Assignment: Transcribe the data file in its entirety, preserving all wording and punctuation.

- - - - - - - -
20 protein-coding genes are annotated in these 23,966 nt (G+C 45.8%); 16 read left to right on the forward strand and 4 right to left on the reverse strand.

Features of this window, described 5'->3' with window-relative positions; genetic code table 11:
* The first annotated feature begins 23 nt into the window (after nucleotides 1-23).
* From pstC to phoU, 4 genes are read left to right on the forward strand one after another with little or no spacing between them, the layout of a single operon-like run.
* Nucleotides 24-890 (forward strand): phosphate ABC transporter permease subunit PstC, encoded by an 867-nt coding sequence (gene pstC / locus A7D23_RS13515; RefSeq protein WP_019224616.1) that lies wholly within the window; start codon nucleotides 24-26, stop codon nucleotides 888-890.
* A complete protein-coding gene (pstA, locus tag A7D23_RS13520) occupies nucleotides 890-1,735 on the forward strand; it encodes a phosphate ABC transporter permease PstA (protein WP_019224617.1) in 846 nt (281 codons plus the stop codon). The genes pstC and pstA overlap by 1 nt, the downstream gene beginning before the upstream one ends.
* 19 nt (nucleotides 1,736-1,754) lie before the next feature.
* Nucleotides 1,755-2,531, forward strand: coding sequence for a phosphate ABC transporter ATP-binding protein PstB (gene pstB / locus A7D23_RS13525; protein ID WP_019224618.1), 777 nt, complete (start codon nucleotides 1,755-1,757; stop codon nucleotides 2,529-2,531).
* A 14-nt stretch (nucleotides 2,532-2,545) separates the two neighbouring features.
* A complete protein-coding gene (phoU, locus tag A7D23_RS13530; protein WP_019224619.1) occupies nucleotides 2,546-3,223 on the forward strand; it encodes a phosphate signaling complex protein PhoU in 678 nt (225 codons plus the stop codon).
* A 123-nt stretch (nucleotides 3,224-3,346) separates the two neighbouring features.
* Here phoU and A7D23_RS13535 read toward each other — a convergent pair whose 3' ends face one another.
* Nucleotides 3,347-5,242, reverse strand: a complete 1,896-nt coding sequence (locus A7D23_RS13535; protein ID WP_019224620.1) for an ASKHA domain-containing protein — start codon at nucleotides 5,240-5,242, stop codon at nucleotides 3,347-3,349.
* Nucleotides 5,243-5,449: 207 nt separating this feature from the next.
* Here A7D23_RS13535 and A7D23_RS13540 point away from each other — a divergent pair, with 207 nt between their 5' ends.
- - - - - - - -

20 protein-coding genes are annotated in these 23,966 nt (G+C 45.8%); 16 read left to right on the forward strand and 4 right to left on the reverse strand.

Features of this window, described 5'->3' with window-relative positions; genetic code table 11:
* The first annotated feature begins 23 nt into the window (after nucleotides 1-23).
* From pstC to phoU, 4 genes are read left to right on the forward strand one after another with little or no spacing between them, the layout of a single operon-like run.
* Nucleotides 24-890 (forward strand): phosphate ABC transporter permease subunit PstC, encoded by an 867-nt coding sequence (gene pstC / locus A7D23_RS13515; RefSeq protein WP_019224616.1) that lies wholly within the window; start codon nucleotides 24-26, stop codon nucleotides 888-890.
* A complete protein-coding gene (pstA, locus tag A7D23_RS13520) occupies nucleotides 890-1,735 on the forward strand; it encodes a phosphate ABC transporter permease PstA (protein WP_019224617.1) in 846 nt (281 codons plus the stop codon). The genes pstC and pstA overlap by 1 nt, the downstream gene beginning before the upstream one ends.
* 19 nt (nucleotides 1,736-1,754) lie before the next feature.
* Nucleotides 1,755-2,531, forward strand: coding sequence for a phosphate ABC transporter ATP-binding protein PstB (gene pstB / locus A7D23_RS13525; protein ID WP_019224618.1), 777 nt, complete (start codon nucleotides 1,755-1,757; stop codon nucleotides 2,529-2,531).
* A 14-nt stretch (nucleotides 2,532-2,545) separates the two neighbouring features.
* A complete protein-coding gene (phoU, locus tag A7D23_RS13530; protein WP_019224619.1) occupies nucleotides 2,546-3,223 on the forward strand; it encodes a phosphate signaling complex protein PhoU in 678 nt (225 codons plus the stop codon).
* A 123-nt stretch (nucleotides 3,224-3,346) separates the two neighbouring features.
* Here phoU and A7D23_RS13535 read toward each other — a convergent pair whose 3' ends face one another.
* Nucleotides 3,347-5,242, reverse strand: a complete 1,896-nt coding sequence (locus A7D23_RS13535; protein ID WP_019224620.1) for an ASKHA domain-containing protein — start codon at nucleotides 5,240-5,242, stop codon at nucleotides 3,347-3,349.
* Nucleotides 5,243-5,449: 207 nt separating this feature from the next.
* Here A7D23_RS13535 and A7D23_RS13540 point away from each other — a divergent pair, with 207 nt between their 5' ends.